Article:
Sarracenia are high-light plants. Grow them outdoors in full sun to partial shade. If you live in a colder climate and overwinter them indoors, provide high-intensity fluorescent lights. In addition, Sarracenia are adapted to flooded savannah regions. They like wet feet, so make sure they're well-watered. When growing them in pots, let them sit in water-filled trays so they'll remain wet all the time.



The Cobra lily (Darlingtonia) has modified leaves similar to the pitcher plant, except each leaf has a curled tip that resembles the head of a cobra. Cousins to the pitcher plant, cobra lilies are quite challenging to grow in cultivation, because they prefer acidic, boggy soils and bright light. Avoid watering plants with tap water since they prefer natural mountain springs in their native habitats.



The Venus flytrap (Dionaea muscipula) is perhaps the most well-known of the carnivorous plants. Its trap consists of two flaps connected together at a "hinge," with hairs covering the rim of each flap. These hairs are touch sensitive and cause the trap to close rapidly and tightly at any disturbance. An insect that is drawn to the trap's sugary secretions accidentally touches the hairs, and the trap closes tightly around it. The insect is unable to get out of the trap.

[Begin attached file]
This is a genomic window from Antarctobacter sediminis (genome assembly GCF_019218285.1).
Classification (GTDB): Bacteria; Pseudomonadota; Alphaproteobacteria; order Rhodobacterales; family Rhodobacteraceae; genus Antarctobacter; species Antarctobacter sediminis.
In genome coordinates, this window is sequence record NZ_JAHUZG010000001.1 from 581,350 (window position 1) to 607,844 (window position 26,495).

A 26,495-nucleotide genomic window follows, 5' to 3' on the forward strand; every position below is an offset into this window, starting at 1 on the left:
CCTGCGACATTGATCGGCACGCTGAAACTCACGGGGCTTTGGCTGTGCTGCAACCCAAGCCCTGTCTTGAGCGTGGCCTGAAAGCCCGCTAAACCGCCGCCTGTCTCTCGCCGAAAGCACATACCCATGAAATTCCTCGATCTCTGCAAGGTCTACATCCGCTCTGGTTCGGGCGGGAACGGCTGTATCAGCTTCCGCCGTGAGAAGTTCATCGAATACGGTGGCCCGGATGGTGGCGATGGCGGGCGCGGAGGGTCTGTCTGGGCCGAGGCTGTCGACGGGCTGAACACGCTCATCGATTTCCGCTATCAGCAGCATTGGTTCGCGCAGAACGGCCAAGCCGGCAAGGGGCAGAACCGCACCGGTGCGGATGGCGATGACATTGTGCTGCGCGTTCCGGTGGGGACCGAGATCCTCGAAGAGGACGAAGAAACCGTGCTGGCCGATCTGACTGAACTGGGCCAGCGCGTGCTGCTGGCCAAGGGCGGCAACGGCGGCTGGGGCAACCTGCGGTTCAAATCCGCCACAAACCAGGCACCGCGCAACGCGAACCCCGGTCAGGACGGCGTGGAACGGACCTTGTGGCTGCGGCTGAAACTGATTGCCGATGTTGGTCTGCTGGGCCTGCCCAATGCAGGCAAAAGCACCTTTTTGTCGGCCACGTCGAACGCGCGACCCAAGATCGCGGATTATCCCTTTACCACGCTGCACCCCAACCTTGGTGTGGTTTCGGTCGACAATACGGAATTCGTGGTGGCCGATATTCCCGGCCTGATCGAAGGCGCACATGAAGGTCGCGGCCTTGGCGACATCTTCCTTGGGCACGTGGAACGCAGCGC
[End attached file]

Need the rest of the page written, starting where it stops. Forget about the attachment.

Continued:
Venus flytraps can also be quite challenging to grow in cultivation due to their specific requirements: They prefer acidic, boggy soils and bright light. They also need to go through a winter dormancy period to maintain vigor year after year. Avoid watering plants with tap water since they prefer natural rainfall and therefore don't handle the salts in tap water very well.